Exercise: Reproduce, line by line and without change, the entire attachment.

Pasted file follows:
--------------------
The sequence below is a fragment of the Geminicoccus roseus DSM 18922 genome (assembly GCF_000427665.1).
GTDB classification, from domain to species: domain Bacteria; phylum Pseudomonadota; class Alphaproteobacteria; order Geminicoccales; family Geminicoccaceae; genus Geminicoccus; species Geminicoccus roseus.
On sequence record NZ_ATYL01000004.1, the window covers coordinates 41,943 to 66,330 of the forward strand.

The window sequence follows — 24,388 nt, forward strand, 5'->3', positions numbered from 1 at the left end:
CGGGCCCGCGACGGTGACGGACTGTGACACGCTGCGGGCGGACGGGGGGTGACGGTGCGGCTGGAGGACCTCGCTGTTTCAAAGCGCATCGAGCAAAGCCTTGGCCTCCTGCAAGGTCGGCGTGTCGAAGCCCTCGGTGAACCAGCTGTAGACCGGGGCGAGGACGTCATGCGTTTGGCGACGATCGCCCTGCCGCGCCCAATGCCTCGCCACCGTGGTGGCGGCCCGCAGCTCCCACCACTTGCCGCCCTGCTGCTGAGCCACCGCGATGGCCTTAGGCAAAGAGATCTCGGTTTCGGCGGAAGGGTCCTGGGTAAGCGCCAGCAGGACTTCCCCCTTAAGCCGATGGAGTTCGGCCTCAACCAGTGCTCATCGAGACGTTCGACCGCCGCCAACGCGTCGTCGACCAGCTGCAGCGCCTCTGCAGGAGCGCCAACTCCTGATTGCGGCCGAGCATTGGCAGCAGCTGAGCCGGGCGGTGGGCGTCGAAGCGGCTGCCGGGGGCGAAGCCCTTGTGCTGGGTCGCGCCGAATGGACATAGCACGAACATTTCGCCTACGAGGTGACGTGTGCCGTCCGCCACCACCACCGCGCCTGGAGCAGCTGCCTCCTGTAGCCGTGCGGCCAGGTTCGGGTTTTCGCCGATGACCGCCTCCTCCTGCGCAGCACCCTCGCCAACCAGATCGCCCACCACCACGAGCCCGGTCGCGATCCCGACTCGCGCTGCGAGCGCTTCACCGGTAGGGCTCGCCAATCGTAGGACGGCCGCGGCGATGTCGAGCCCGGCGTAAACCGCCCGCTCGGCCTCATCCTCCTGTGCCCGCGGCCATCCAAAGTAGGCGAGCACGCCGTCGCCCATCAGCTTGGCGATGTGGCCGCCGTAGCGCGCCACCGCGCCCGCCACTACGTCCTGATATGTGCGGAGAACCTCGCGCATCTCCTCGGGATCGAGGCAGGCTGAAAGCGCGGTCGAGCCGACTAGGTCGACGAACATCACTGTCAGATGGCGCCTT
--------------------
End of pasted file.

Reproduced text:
The sequence below is a fragment of the Geminicoccus roseus DSM 18922 genome (assembly GCF_000427665.1).
GTDB classification, from domain to species: domain Bacteria; phylum Pseudomonadota; class Alphaproteobacteria; order Geminicoccales; family Geminicoccaceae; genus Geminicoccus; species Geminicoccus roseus.
On sequence record NZ_ATYL01000004.1, the window covers coordinates 41,943 to 66,330 of the forward strand.

The window sequence follows — 24,388 nt, forward strand, 5'->3', positions numbered from 1 at the left end:
CGGGCCCGCGACGGTGACGGACTGTGACACGCTGCGGGCGGACGGGGGGTGACGGTGCGGCTGGAGGACCTCGCTGTTTCAAAGCGCATCGAGCAAAGCCTTGGCCTCCTGCAAGGTCGGCGTGTCGAAGCCCTCGGTGAACCAGCTGTAGACCGGGGCGAGGACGTCATGCGTTTGGCGACGATCGCCCTGCCGCGCCCAATGCCTCGCCACCGTGGTGGCGGCCCGCAGCTCCCACCACTTGCCGCCCTGCTGCTGAGCCACCGCGATGGCCTTAGGCAAAGAGATCTCGGTTTCGGCGGAAGGGTCCTGGGTAAGCGCCAGCAGGACTTCCCCCTTAAGCCGATGGAGTTCGGCCTCAACCAGTGCTCATCGAGACGTTCGACCGCCGCCAACGCGTCGTCGACCAGCTGCAGCGCCTCTGCAGGAGCGCCAACTCCTGATTGCGGCCGAGCATTGGCAGCAGCTGAGCCGGGCGGTGGGCGTCGAAGCGGCTGCCGGGGGCGAAGCCCTTGTGCTGGGTCGCGCCGAATGGACATAGCACGAACATTTCGCCTACGAGGTGACGTGTGCCGTCCGCCACCACCACCGCGCCTGGAGCAGCTGCCTCCTGTAGCCGTGCGGCCAGGTTCGGGTTTTCGCCGATGACCGCCTCCTCCTGCGCAGCACCCTCGCCAACCAGATCGCCCACCACCACGAGCCCGGTCGCGATCCCGACTCGCGCTGCGAGCGCTTCACCGGTAGGGCTCGCCAATCGTAGGACGGCCGCGGCGATGTCGAGCCCGGCGTAAACCGCCCGCTCGGCCTCATCCTCCTGTGCCCGCGGCCATCCAAAGTAGGCGAGCACGCCGTCGCCCATCAGCTTGGCGATGTGGCCGCCGTAGCGCGCCACCGCGCCCGCCACTACGTCCTGATATGTGCGGAGAACCTCGCGCATCTCCTCGGGATCGAGGCAGGCTGAAAGCGCGGTCGAGCCGACTAGGTCGACGAACATCACTGTCAGATGGCGCCTT